Removing the ATmega chip as a standalone

Hi guys,

So i am really new to this and sorry if this is a stupid question. I have my Arduino Duemilanove board connected to an 8 x 8 bicolour matrix and have uploaded a programme and im happy with it now. I now want to start other projects, but would like to keep the matrix as a standalone, putting it on a pcb with its own power supply and a switch etc. Do I just take the atmega chip out of my arduinio and wire it up to the pcb and give it power and it will run? Or do I have to have the whole arduinio board connected each time i run the matrix? I notice you can buy the ATmega chips inexpensively and am thinking this is why. If you can remove it, how do you know which pins on the ATmega IC relate to which on the arduinio board?

Many thanks


You can remove the chip and wire it into a circuit of its own. See this page for more:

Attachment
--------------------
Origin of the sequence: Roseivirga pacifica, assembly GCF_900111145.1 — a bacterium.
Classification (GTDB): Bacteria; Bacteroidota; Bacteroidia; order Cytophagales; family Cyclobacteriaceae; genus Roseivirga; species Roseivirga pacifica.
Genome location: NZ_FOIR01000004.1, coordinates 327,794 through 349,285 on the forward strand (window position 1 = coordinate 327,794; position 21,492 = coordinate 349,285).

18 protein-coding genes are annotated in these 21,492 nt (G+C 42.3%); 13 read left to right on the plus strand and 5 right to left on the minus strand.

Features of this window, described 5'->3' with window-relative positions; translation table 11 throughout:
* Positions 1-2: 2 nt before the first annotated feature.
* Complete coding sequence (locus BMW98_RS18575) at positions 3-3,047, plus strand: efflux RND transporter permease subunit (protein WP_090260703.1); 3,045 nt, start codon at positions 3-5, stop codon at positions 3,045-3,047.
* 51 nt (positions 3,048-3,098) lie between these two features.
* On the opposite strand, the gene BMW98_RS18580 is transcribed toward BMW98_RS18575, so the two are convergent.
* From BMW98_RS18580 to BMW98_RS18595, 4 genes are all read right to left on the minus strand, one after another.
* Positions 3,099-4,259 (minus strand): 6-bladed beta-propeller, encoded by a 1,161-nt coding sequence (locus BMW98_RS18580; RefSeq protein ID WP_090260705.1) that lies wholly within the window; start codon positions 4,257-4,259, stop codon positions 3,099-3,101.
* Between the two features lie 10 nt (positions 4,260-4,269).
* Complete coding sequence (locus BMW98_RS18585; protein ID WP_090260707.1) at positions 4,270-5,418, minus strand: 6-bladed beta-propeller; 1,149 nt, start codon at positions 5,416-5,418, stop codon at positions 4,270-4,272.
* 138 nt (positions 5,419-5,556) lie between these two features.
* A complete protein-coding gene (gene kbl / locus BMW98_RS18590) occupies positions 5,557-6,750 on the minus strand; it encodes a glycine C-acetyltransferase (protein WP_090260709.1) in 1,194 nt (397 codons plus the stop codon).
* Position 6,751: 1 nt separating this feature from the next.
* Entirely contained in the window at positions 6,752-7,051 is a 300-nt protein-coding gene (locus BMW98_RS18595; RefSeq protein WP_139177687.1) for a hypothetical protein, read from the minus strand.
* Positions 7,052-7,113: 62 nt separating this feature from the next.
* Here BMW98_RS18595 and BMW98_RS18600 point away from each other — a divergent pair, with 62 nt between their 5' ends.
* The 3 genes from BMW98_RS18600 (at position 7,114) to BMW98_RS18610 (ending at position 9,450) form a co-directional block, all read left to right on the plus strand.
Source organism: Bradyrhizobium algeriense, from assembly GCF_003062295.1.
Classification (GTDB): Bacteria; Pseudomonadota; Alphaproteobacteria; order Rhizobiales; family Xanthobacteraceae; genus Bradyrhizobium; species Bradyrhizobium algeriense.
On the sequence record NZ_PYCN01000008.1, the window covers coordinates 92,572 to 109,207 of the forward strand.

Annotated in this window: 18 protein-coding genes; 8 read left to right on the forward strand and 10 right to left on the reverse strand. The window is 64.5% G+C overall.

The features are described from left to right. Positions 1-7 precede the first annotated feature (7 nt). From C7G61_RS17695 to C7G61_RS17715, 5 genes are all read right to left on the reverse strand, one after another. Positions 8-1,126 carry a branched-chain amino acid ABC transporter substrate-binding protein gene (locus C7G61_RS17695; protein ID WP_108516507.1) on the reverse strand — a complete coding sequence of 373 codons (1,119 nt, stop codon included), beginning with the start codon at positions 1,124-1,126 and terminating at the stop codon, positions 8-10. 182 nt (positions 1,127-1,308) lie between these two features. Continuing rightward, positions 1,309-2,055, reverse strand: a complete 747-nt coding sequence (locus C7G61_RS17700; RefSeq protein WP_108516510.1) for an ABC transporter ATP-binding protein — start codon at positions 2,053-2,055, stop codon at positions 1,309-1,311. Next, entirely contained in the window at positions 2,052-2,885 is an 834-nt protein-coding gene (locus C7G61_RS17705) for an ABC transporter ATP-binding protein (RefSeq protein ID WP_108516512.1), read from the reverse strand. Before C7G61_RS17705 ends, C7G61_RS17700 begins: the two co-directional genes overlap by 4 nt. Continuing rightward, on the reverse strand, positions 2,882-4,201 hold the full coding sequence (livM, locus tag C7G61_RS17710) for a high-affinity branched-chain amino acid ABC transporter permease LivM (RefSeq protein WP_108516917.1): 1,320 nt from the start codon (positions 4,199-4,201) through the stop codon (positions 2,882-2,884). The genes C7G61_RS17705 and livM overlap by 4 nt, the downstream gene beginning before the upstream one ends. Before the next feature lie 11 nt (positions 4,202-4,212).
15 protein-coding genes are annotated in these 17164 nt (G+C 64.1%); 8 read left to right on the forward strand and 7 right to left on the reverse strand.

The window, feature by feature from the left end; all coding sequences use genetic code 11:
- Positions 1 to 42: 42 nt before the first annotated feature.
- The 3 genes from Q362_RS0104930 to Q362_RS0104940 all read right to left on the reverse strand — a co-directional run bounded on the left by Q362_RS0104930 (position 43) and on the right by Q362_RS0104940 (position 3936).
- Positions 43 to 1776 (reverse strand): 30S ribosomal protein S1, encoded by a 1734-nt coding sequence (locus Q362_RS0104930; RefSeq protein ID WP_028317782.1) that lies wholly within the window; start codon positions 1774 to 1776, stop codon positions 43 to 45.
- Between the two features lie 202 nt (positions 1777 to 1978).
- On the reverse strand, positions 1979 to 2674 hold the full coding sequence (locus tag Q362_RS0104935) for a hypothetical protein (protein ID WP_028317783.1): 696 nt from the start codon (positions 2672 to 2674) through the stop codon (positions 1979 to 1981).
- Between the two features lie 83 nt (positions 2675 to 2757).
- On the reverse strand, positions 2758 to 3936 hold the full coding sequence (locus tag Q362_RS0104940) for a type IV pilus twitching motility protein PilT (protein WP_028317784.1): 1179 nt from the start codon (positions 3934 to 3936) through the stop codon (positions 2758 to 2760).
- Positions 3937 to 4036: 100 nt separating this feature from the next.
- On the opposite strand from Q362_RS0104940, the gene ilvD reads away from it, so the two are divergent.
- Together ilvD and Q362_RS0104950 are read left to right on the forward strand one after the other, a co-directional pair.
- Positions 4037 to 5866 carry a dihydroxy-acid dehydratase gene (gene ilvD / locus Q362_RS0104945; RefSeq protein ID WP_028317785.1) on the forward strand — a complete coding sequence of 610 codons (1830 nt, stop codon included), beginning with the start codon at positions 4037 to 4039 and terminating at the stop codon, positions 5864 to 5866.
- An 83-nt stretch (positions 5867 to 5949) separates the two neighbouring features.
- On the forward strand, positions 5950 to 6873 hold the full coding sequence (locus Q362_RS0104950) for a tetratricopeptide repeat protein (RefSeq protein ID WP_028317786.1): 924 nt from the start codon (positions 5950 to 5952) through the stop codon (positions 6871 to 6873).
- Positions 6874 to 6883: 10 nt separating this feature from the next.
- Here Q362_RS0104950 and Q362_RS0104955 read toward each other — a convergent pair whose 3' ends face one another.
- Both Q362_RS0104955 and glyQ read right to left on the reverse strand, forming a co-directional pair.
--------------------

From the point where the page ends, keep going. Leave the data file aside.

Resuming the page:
Another way is to get an Arduino Mini or Pro Mini for the standalone - this has the advantage that its small, cheaper than a Duemilanove, you get to choose 3.3V or 5V.

Not as cheap as a ATmega chip, but much simpler - remember the ATmega for the Arduino is configured for a crystal oscillator so you'll need the crystal and perhaps a voltage regulator too... You might find the Pro Mini is a cheaper solution (and its so cute!)

I was in the same boat as you not too long ago, barnurubble. The link that tigoe provided is a good source of information. Another place you might want to check is my Instructable named Standalone-Arduino-ATMega-chip-on-breadboard. Sorry I can't post a direct link because I've never posted here before.

Many of us do exactly what you are looking to do - I normally just etch a PCB with ISP pins. Then mount the basic m168 chip, a 16mhz resonator, and a 7805 with a couple of caps - less than $6 for it all. The PCB will have input/outputs for sensors, alarms, etc to provide a complete stand alone project.

For power supply monitor and a temperature controller I added a LCD display to have a complete system displaying temperature, setpoint, current, voltage, etc.

Easy to do, and sure does make a neat project.

Ken H>